John Rabe, a German businessman, is known to the world for setting up a safe zone during the Second Sino-Japanese War in China (1937-1945) and saving 250,000 Chinese people. But a choice he made caused him to regret his lifestyle.
John Rabe was born in a traditionally Christian family in Hamburg, Germany. His father was a captain. John was baptized as a child and was deeply influenced by the basic teachings of Martin Luther. He had faith in the Ten Commandments and the principle of loving the world presented in the Old Testament. He believed that he should love everyone around him just like loving God, which had a significant impact on his life.
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Aged sixteen, John left school after his father’s death and started working as a clerk at an exporter’s company. Because of his humility, righteousness, outspokenness, and helpful personality, his boss recommended him to work for a prestigious British foreign company in Mozambique, Africa, where he learned a good command of English and international business ability.
When John Rabe was a child, he often heard his father talk about his travels in China and admired the Chinese artworks his father brought back. So he went to China to do business in 1908 and was employed by German Siemens in China. After living in China for a few years, he learned more and more about China’s broad and profound traditional culture and fell in love with this place, so he settled in China.
In 1917, the prime minister of the Beiyang government, Duan Qirui, declared war on Germany. At that time, John Rabe, who was in China, was forced back to Germany. But he returned to China three years later. In 1931, he was promoted to the position of manager of the Nanking branch of Siemens. The situation in Germany and the world changed a lot during this period. Hitler, the leader of the Nazi Party, became the head of Germany.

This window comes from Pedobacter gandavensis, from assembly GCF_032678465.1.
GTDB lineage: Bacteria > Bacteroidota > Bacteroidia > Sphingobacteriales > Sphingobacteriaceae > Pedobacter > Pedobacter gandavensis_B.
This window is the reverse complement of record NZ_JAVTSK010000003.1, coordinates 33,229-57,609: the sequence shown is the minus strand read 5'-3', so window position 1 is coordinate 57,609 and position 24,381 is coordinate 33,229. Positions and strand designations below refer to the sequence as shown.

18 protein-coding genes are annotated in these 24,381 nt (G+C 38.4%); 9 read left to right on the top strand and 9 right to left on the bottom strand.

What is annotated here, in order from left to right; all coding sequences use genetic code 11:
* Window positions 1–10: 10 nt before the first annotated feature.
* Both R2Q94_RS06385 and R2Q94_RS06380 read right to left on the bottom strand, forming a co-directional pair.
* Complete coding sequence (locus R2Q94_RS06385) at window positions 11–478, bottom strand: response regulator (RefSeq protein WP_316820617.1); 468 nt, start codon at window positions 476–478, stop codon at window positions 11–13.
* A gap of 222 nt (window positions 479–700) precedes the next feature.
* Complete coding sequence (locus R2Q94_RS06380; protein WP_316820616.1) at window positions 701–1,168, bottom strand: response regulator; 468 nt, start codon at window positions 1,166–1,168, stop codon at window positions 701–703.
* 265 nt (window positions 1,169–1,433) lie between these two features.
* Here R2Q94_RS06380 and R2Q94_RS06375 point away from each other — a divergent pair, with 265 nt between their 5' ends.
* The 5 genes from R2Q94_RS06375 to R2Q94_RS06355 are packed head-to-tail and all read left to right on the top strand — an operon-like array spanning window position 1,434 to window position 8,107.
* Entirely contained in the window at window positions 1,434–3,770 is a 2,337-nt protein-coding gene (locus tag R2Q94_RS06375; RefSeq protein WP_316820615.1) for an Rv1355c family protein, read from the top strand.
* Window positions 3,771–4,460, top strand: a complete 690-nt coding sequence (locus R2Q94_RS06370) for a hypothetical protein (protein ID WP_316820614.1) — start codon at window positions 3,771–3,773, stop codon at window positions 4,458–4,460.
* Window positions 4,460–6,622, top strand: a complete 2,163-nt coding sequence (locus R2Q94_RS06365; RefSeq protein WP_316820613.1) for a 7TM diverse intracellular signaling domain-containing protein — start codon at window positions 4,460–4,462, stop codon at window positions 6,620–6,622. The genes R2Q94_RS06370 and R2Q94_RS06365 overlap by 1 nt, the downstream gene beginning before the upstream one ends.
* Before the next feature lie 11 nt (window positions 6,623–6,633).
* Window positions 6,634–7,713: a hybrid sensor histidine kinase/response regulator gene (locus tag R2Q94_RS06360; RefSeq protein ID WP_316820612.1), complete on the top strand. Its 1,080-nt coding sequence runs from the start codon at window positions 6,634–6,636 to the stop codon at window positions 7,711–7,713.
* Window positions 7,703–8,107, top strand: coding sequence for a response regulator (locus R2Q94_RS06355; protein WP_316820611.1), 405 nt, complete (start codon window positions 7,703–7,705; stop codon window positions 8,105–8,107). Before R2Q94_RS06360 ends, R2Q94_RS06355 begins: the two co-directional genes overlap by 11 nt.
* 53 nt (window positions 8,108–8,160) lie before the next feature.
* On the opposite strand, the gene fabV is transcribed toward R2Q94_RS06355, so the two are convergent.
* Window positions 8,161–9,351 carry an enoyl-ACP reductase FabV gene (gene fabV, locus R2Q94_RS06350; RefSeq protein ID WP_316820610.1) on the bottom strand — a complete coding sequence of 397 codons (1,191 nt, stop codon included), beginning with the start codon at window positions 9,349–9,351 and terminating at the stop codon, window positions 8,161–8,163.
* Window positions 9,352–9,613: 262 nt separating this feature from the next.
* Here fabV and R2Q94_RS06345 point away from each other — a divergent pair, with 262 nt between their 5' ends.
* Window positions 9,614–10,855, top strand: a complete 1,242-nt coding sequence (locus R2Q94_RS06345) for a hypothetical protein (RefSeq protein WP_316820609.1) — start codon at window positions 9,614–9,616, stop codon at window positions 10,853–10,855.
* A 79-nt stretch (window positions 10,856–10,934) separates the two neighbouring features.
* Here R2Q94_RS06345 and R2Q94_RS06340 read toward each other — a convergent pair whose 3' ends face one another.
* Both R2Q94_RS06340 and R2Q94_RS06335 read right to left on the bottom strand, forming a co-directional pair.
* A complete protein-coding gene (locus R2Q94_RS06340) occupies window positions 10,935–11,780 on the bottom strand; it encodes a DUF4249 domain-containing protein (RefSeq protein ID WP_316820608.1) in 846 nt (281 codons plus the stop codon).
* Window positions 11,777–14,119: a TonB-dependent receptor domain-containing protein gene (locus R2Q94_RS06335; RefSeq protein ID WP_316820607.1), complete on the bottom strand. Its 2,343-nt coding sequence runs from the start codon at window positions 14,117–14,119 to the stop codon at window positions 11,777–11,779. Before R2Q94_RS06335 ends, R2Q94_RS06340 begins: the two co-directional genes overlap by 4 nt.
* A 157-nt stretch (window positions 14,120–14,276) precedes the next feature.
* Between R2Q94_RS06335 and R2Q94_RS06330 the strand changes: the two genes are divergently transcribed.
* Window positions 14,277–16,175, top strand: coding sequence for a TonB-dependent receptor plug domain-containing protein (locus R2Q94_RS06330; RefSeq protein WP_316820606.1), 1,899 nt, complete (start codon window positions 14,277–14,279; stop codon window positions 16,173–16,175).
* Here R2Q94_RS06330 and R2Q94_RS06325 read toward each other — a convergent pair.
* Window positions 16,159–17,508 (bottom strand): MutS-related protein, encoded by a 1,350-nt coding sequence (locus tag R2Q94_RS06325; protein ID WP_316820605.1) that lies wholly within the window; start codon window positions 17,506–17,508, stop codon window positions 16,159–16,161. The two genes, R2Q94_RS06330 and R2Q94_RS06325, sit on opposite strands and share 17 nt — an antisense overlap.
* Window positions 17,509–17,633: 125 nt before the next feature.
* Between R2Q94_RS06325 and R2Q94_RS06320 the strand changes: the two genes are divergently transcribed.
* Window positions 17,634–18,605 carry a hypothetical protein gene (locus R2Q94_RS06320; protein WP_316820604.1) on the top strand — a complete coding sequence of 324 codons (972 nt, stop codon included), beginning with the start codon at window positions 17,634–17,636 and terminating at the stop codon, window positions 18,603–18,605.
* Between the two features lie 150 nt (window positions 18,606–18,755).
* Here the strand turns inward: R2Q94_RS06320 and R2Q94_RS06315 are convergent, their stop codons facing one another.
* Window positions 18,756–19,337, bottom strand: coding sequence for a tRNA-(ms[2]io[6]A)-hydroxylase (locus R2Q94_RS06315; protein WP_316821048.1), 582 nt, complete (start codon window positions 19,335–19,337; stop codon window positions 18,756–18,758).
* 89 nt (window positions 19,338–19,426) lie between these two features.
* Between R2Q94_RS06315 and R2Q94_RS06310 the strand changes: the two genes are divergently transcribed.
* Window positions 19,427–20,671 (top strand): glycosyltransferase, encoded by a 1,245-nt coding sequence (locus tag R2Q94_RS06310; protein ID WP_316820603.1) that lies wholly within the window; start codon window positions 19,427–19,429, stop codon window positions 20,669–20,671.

John Rabe joined the Nazi party
John Rabe was a patriot. He had stayed in China for a long time, so he knew nothing about the atrocities of the Nazis as news then was not instantly available as it is today. He thought that Hitler contributed to the German economy. In 1934, he built a German school in Nanking. According to the regulations at that time, he had to be a member of the Nazi party before he could apply for subsidies for teachers and teaching funds.
In his ignorance, John joined the Nazi party in 1934, which paved the way for his future sufferings. In July 1937, the Japanese army began to invade China thoroughly, and by December, it had reached Nanking City, the capital of China at the time. At the time, most foreigners chose to flee. Yet, John Rabe felt his duty was to stay and protect the Chinese people. His greatest concern was not his safety but that of the refugees in the city.
He established the “International Committee for the Nanking Safety Zone” along with more than a dozen foreign missionaries, university professors, doctors, and businessmen. As a German, he could use his nationality to negotiate with Japan, which was allied with Germany, so he assumed the role of chair of the committee.
After the Japanese army captured Nanking, they began to burn, kill, and loot, committing crimes and atrocities and repeatedly breaking into the safety zone. To show evidence and protest at the Japanese embassy, John Rabe initially recorded the events in a diary and listed the names and troop numbers of the intruders.
However, John Rabe’s protest did not get a response, so he walked through the streets to stop the atrocities of the Japanese army. On the street, he yelled at the Japanese soldiers who were violent to the Chinese and showed the sign of the Nazi Party. The Japanese soldiers had to leave after seeing it.
To accommodate hundreds of women, John Rabe vacated his house and displayed a large flag of the German Nazi Party outside so that the Japanese did not dare to bomb the residence. He spent his time personally responsible for delivering food, negotiating with the Japanese military, and prohibiting Japanese soldiers from entering the safety zone.
John also inspired the refugees in the safe zone, giving them the confidence to live. John Rabe’s courage and generosity won everyone’s admiration. Even the Japanese, who he had boycotted, showed him respect.
In February 1938, under the strong intervention of the Japanese military, John Rabe was forced to leave Nanking and return to Germany. However, because of his efforts during that period, 250,000 Chinese were spared.
Translated by Patty